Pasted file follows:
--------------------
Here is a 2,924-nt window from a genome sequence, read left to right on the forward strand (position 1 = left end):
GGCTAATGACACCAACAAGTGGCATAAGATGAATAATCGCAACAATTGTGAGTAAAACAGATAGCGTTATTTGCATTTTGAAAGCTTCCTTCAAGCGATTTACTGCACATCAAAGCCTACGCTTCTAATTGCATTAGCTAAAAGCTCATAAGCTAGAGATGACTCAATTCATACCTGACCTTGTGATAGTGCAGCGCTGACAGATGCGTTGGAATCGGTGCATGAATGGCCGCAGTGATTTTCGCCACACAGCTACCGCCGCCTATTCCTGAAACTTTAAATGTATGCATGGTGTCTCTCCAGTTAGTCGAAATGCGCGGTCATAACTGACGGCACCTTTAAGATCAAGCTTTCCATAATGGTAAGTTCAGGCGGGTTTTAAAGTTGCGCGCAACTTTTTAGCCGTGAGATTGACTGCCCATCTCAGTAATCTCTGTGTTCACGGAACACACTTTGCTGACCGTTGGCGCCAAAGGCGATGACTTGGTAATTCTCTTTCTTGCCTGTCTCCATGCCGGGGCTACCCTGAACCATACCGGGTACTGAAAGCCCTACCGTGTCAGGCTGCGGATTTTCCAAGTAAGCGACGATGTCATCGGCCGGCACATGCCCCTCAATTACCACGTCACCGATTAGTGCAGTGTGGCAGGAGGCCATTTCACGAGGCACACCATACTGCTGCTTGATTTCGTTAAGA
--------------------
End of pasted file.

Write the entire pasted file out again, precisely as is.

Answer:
Here is a 2,924-nt window from a genome sequence, read left to right on the forward strand (position 1 = left end):
GGCTAATGACACCAACAAGTGGCATAAGATGAATAATCGCAACAATTGTGAGTAAAACAGATAGCGTTATTTGCATTTTGAAAGCTTCCTTCAAGCGATTTACTGCACATCAAAGCCTACGCTTCTAATTGCATTAGCTAAAAGCTCATAAGCTAGAGATGACTCAATTCATACCTGACCTTGTGATAGTGCAGCGCTGACAGATGCGTTGGAATCGGTGCATGAATGGCCGCAGTGATTTTCGCCACACAGCTACCGCCGCCTATTCCTGAAACTTTAAATGTATGCATGGTGTCTCTCCAGTTAGTCGAAATGCGCGGTCATAACTGACGGCACCTTTAAGATCAAGCTTTCCATAATGGTAAGTTCAGGCGGGTTTTAAAGTTGCGCGCAACTTTTTAGCCGTGAGATTGACTGCCCATCTCAGTAATCTCTGTGTTCACGGAACACACTTTGCTGACCGTTGGCGCCAAAGGCGATGACTTGGTAATTCTCTTTCTTGCCTGTCTCCATGCCGGGGCTACCCTGAACCATACCGGGTACTGAAAGCCCTACCGTGTCAGGCTGCGGATTTTCCAAGTAAGCGACGATGTCATCGGCCGGCACATGCCCCTCAATTACCACGTCACCGATTAGTGCAGTGTGGCAGGAGGCCATTTCACGAGGCACACCATACTGCTGCTTGATTTCGTTAAGA